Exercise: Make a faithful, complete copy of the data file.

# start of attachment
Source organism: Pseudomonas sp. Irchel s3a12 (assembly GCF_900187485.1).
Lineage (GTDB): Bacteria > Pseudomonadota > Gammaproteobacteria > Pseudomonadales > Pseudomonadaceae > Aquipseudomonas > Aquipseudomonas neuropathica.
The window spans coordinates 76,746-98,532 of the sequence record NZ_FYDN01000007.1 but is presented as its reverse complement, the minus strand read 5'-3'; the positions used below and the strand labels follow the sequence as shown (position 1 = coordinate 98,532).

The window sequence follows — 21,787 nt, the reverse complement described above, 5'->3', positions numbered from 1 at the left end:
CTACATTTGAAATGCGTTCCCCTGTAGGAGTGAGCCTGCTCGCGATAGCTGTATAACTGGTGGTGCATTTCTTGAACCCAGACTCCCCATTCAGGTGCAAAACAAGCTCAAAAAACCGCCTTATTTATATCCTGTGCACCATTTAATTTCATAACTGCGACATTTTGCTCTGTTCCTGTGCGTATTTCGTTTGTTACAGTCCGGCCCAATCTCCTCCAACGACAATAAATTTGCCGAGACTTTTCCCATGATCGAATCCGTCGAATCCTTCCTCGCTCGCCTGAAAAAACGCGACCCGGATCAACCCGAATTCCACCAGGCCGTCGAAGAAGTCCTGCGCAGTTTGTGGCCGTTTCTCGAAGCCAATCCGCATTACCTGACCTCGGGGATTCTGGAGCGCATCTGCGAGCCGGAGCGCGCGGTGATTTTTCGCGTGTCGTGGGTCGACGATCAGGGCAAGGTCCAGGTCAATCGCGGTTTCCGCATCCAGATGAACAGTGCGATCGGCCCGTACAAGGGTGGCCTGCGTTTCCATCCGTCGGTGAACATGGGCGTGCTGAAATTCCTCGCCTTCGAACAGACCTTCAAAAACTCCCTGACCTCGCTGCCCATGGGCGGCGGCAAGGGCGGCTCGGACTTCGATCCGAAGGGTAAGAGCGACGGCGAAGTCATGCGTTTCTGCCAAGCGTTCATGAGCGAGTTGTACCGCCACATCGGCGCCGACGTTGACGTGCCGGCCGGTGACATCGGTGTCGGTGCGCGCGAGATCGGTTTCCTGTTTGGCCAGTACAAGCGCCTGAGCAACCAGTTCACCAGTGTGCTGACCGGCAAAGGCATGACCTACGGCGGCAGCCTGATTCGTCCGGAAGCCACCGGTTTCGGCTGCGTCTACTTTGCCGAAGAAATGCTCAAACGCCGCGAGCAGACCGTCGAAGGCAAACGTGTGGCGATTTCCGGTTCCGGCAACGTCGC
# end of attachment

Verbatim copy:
Source organism: Pseudomonas sp. Irchel s3a12 (assembly GCF_900187485.1).
Lineage (GTDB): Bacteria > Pseudomonadota > Gammaproteobacteria > Pseudomonadales > Pseudomonadaceae > Aquipseudomonas > Aquipseudomonas neuropathica.
The window spans coordinates 76,746-98,532 of the sequence record NZ_FYDN01000007.1 but is presented as its reverse complement, the minus strand read 5'-3'; the positions used below and the strand labels follow the sequence as shown (position 1 = coordinate 98,532).

The window sequence follows — 21,787 nt, the reverse complement described above, 5'->3', positions numbered from 1 at the left end:
CTACATTTGAAATGCGTTCCCCTGTAGGAGTGAGCCTGCTCGCGATAGCTGTATAACTGGTGGTGCATTTCTTGAACCCAGACTCCCCATTCAGGTGCAAAACAAGCTCAAAAAACCGCCTTATTTATATCCTGTGCACCATTTAATTTCATAACTGCGACATTTTGCTCTGTTCCTGTGCGTATTTCGTTTGTTACAGTCCGGCCCAATCTCCTCCAACGACAATAAATTTGCCGAGACTTTTCCCATGATCGAATCCGTCGAATCCTTCCTCGCTCGCCTGAAAAAACGCGACCCGGATCAACCCGAATTCCACCAGGCCGTCGAAGAAGTCCTGCGCAGTTTGTGGCCGTTTCTCGAAGCCAATCCGCATTACCTGACCTCGGGGATTCTGGAGCGCATCTGCGAGCCGGAGCGCGCGGTGATTTTTCGCGTGTCGTGGGTCGACGATCAGGGCAAGGTCCAGGTCAATCGCGGTTTCCGCATCCAGATGAACAGTGCGATCGGCCCGTACAAGGGTGGCCTGCGTTTCCATCCGTCGGTGAACATGGGCGTGCTGAAATTCCTCGCCTTCGAACAGACCTTCAAAAACTCCCTGACCTCGCTGCCCATGGGCGGCGGCAAGGGCGGCTCGGACTTCGATCCGAAGGGTAAGAGCGACGGCGAAGTCATGCGTTTCTGCCAAGCGTTCATGAGCGAGTTGTACCGCCACATCGGCGCCGACGTTGACGTGCCGGCCGGTGACATCGGTGTCGGTGCGCGCGAGATCGGTTTCCTGTTTGGCCAGTACAAGCGCCTGAGCAACCAGTTCACCAGTGTGCTGACCGGCAAAGGCATGACCTACGGCGGCAGCCTGATTCGTCCGGAAGCCACCGGTTTCGGCTGCGTCTACTTTGCCGAAGAAATGCTCAAACGCCGCGAGCAGACCGTCGAAGGCAAACGTGTGGCGATTTCCGGTTCCGGCAACGTCGC